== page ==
African chicken, baked egg tarts, samosas, pork-and-olive fried rice. In Macau, Portugal meets China with a dash of southeast Asia and a sprinkling of Africa. Macanese cuisine is, quite literally, a blend of all the places that Portuguese traders visited along the 16th century maritime route from East Asia to Lisbon.

Don't be surprised to find European dishes like salted cod and stewed rabbit followed by pork buns and rice on any menu here.

Seafood stew: a Macanese delight. Image by Max-Leonhard von Schaper / CC BY 2.0

A stunning mixture of foods that are at once familiar and exotic, Macanese cooking effortlessly combines ingredients like tumeric, ginger, papaya and curry with the grounded familiarity of meat and fish grilled to crispy perfection over charcoal.

Here's a hit list of the best things to eat in Macau.

Portuguese fried rice

Portuguese fried rice. Image by Megan Eaves / Lonely Planet

Fried rice like never before: hopped up on European ingredients. This moreish rice is infused with prawns, bacon bits, egg, asparagus, chicken and olives.

Try it

A Lorcha
Antonio

Egg tarts

Macanese egg tart. Image by Megan Eaves / Lonely Planet

The Macanese version of the pastel de nata is a light, fluffy affair with less sugar than its Lisbon counterpart. This makes it all-too-easy to chow down several, especially when fresh from the oven.

Try it

Lord Stow's Bakery
Margaret's Cafe e Nata

Garlic prawns

Garlic prawns. Image by Megan Eaves / Lonely Planet

What it says on the tin, except so much more delicious. Hefty doses of fresh garlic, heaps of butter and a generous splash of white wine, all flash stir-fried into a thickened, irresistible sauce.

Try it

Espaco Lisboa
Miramar
A Lorcha

Pork chop bun

Perfect pork chop bun. Image by Krista / CC BY 2.0

Macau's favourite snack food is perfect in its simplicity: a fresh Portuguese bread roll stuffed with a gleaming fried pork chop. No extras needed - this bad boy does the job without frills.

Try it

Tai Lei Loi

Spicy charcoal-grilled chicken

Spicy charcoal chicken. Image by Megan Eaves / Lonely Planet

Succulent whole chicken grilled over charcoals until the skin is delightfully crispy and burnt around the edges, then chopped Chinese-style and served with french fries.

Try it

A Lorcha
Banza

Stir-fried clams

Macanese stir-fried clams. Image by Megan Eaves / Lonely Planet

Fresh clams stir-fried in a wok with spring onion, generous doses of garlic and white wine make these among the best you’ll have in your life (really).

Try it

A Lorcha
Litoral
Restaurante Fernando

Serradura

Serradura: "sawdust" custard. Image by Megan Eaves / Lonely Planet

The name of this dessert means ‘sawdust’ but don’t be fooled: it’s a rich vanilla custard layered and topped with crushed Marie biscuits and served chilled.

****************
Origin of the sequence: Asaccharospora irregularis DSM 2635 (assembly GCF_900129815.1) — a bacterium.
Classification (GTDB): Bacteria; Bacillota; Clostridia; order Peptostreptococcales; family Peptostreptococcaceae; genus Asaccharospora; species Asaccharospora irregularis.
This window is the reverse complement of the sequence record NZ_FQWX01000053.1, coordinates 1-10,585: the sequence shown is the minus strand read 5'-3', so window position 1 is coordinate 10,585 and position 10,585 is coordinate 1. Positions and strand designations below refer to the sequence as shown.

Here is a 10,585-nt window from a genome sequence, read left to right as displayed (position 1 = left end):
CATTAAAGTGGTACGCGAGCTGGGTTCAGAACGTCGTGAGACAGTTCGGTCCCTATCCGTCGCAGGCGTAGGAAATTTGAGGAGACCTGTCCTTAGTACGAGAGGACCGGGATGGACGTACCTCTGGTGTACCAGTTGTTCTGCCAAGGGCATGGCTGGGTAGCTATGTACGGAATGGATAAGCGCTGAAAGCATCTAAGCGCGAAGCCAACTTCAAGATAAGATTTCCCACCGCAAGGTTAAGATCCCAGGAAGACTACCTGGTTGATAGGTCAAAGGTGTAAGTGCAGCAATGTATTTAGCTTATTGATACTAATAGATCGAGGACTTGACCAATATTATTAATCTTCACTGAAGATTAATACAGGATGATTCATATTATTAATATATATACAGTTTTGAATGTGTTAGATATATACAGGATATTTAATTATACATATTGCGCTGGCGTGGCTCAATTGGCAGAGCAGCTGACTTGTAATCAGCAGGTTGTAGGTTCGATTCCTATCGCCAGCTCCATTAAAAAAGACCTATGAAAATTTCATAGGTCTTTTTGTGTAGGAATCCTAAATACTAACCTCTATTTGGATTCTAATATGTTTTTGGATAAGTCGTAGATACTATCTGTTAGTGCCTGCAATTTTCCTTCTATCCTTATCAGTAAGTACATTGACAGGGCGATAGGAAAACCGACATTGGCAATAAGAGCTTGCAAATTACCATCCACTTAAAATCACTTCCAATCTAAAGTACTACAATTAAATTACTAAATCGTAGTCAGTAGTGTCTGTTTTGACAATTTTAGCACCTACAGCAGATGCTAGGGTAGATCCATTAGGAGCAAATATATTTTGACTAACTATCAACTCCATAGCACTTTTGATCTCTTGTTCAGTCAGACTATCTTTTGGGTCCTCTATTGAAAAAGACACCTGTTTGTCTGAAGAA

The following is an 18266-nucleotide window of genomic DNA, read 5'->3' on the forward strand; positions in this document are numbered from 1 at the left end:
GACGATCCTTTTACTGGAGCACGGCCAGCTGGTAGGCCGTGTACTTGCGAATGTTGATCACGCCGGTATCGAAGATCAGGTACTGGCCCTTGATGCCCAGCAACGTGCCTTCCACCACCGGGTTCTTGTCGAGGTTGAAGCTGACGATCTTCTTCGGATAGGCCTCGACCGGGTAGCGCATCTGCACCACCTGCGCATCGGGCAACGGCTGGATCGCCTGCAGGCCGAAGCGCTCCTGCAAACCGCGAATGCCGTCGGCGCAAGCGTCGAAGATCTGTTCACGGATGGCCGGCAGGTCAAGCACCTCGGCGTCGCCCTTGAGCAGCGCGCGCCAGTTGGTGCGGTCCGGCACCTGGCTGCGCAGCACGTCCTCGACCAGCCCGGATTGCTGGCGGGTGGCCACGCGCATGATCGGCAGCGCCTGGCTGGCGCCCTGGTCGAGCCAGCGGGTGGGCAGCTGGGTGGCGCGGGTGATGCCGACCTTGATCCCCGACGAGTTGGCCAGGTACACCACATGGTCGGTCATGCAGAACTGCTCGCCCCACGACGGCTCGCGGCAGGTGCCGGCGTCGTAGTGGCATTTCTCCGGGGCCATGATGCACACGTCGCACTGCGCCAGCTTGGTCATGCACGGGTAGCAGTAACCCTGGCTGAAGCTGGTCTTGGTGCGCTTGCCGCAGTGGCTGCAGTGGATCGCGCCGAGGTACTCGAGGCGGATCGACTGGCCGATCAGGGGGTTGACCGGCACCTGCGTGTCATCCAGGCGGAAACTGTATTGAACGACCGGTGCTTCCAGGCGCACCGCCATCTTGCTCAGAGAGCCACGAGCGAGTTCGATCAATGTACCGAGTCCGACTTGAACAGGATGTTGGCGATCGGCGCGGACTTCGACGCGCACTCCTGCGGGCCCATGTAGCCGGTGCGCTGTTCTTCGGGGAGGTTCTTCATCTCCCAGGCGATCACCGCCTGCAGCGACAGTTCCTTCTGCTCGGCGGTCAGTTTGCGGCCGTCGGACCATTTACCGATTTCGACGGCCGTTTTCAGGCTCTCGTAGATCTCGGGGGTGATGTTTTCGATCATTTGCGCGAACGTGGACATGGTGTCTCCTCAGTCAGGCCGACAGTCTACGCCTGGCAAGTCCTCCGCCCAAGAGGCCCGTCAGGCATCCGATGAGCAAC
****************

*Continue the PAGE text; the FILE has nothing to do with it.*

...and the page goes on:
Try it

Serrdura
Antonio
A Lorcha

Grilled fish

Grilled sea bass. Image by Megan Eaves / Lonely Planet

Sea bass, sardines, bacalhau (cod): you name the fish and they will grill it in Macau. This is almost always done on an open-air charcoal grill and the fish are served whole, with head, eyeball, crisp skin and all.

Try it

Miramar
A Lorcha
O Manuel

Seafood stew

Seafood and rice stew. Image by Megan Eaves / Lonely Planet

Fresh octopus, clams, hunks of cod, more clams, crab and mussels are thrown into a thick broth, oftentimes with rice and fresh vegetables like asparagus and Chinese greens. The result is this stew that is seriously difficult to stop eating.

Try it

Miramar
Clube Militar de Macau
Espaco Lisboa

African chicken

African piri piri chicken. Image by Megan Eaves / Lonely Planet

A whole chicken, cooked in a luxurious sauce of garlic, tomato, piri piri chillis and coconut milk, this dish is a not-so-spicy version of piri piri chicken or Brazliian barbecued chicken.

Try it

Antonio
O Porto Interior
Litoral

Almond cookies

Macau almond cookies. Image by David Boté Estrada / CC BY-SA 2.0

Another favourite Macanese dessert: almond cookies are made fresh and sold in shops and restaurants on every street corner in Macau. A box of these makes a perfect Macanese souvenir.

Try it

Choi Heong Yuen
Koi Kei 

Minchi

Minchi served over potatoes. Image courtesy of Macau Government Tourism Organisation
Minchi served over potatoes. Image courtesy of Macau Government Tourism Organisation

Macau’s oddest-sounding dish and perhaps its most intriguing fusion: pork and beef mince stir-fried with soy sauce, Worcestershire sauce, cumin and onions and served either with fried potatoes or over rice. A fried egg is often added over the top. Fusion comfort food at it’s finest.

Try it

Riquexó
Antonio
Litoral

Baked scallops

Cheesy baked scallops. Image by Megan Eaves / Lonely Planet

A Portuguese favourite: scallops served on the shell, smothered in a cheesy, creamy sauce and baked until the cheese bubbles brown.

Try it

Miramar
Restaurante Fernando

Wine

Portuguese Duoro wine is common in Macau. Image by Megan Eaves / Lonely Planet

Macau doesn’t produce any wine of its own, but because of a lack of import tax on alcohol, you can find fantastic varieties of European wines here, and tastes fall especially to Portuguese wine thanks to the long history between the two places.

Try it

Banza
Clube Militar de Macau

A Lorcha

Megan Eaves is Lonely Planet's North Asia Destination Editor and an unabashed eater of food. You can follow her on Twitter @megoizzy.

Megan travelled to Macau with support from the Macau Government Tourist Office (macautourism.gov.mo). Lonely Planet contributors do not accept freebies in exchange for positive coverage.

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